It’s not always easy to recognize a phenomenon or happening or scene when you’re standing smack in the middle of it. It’s much harder to capture a zeitgeist in its purest natal moment. But that’s exactly what authors Jan Reid and Don Roth were able to do with the burgeoning progressive country scene that would go on to influence American music more broadly, as well as provide the Texas capital with its most widely identifiable personality traits—live music and a laid-back vibe.  

The Coming of Redneck Hip” has proved to be one of Texas Monthly’s foundational pieces not just because it appeared in the magazine’s foundational first twelve months, but because it was so timely in its publication and so on-the-button in its reporting. Right place: Austin. Right time: early seventies. Right writers: Jan Reid and Don Roth.  

Reid, who died in 2020 at the age of 75, was a founding contributor to Texas Monthly and over his long career authored dozens of stories on all manner of topics—sports, politics, and his own recovery from a gunshot wound suffered in Mexico City in 1998, to name just a few. He would go on to write more than a dozen books, both fiction and nonfiction, including The Improbable Rise of Redneck Rock, which was based on this story, and to chisel his own epitaph as one of Texas’s most talented writers.  

Roth had written a few early pieces for Rolling Stone but was pursuing a doctorate in American history at the University of Texas at Austin at the time. He and Reid met in an English class there. Serendipitously, the two bumped into each other one night at a Michael Martin Murphy show at the legendary Armadillo World Headquarters, the epicenter of the movement in which they found themselves.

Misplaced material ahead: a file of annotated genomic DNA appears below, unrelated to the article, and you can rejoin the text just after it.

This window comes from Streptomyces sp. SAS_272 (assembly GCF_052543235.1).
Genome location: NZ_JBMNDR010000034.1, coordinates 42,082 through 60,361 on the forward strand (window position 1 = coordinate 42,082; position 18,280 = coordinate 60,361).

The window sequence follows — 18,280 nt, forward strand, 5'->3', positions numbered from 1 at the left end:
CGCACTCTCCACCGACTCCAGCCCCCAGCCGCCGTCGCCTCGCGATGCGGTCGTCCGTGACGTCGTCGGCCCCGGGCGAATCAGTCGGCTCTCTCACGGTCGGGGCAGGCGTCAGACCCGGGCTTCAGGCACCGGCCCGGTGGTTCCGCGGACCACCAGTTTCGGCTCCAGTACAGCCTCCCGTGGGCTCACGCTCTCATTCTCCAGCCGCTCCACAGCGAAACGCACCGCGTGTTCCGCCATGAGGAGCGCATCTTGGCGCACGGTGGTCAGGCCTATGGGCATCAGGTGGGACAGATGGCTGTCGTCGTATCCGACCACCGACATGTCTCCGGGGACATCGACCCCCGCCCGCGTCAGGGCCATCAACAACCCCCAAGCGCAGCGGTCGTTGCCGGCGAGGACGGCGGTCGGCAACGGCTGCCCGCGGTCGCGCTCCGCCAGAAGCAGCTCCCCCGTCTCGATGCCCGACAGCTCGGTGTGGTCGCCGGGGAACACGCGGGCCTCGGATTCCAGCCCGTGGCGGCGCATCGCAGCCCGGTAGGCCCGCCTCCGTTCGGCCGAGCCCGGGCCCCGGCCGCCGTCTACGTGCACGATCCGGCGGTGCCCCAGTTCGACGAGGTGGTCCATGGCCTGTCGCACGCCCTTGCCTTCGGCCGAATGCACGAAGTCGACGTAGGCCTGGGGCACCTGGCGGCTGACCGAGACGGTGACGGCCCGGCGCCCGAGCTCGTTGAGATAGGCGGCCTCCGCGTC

“Willie Nelson had just announced that he was moving back to Austin from Nashville and we started talking about it over a beer and thought, ‘You know, there’s something interesting going on here.’ And so we said, ‘Let’s explore this a bit,’ and we pitched it,” Roth said. “And they said, ‘Yeah, go for it.’” 

“At the end of the process, Jan looked at me and, in his Wichita Falls drawl, said if he never heard another pedal steel guitar again in his life, he’d be okay. We got immersed. It was fun,” Roth says. “Once the article was done, he turned it into a book and I decided that I would put my energy toward getting my doctorate.” 

Roth, who counts this story as his only TM byline, went on to an impressive career in performing arts leadership and has, since 2006, been the executive director of the Robert and Margrit Mondavi Center for the Performing Arts at the University of California, Davis. “Out here in my work,” he says, “I’ve presented Willie Nelson twice and that’s a nice follow-through to the work that Jan and I did. Also, Jan once told me that he had run into an acquaintance who told him that the article had inspired the Austin City Limits television show. If that’s true, well, that’s a pretty good outcome too.”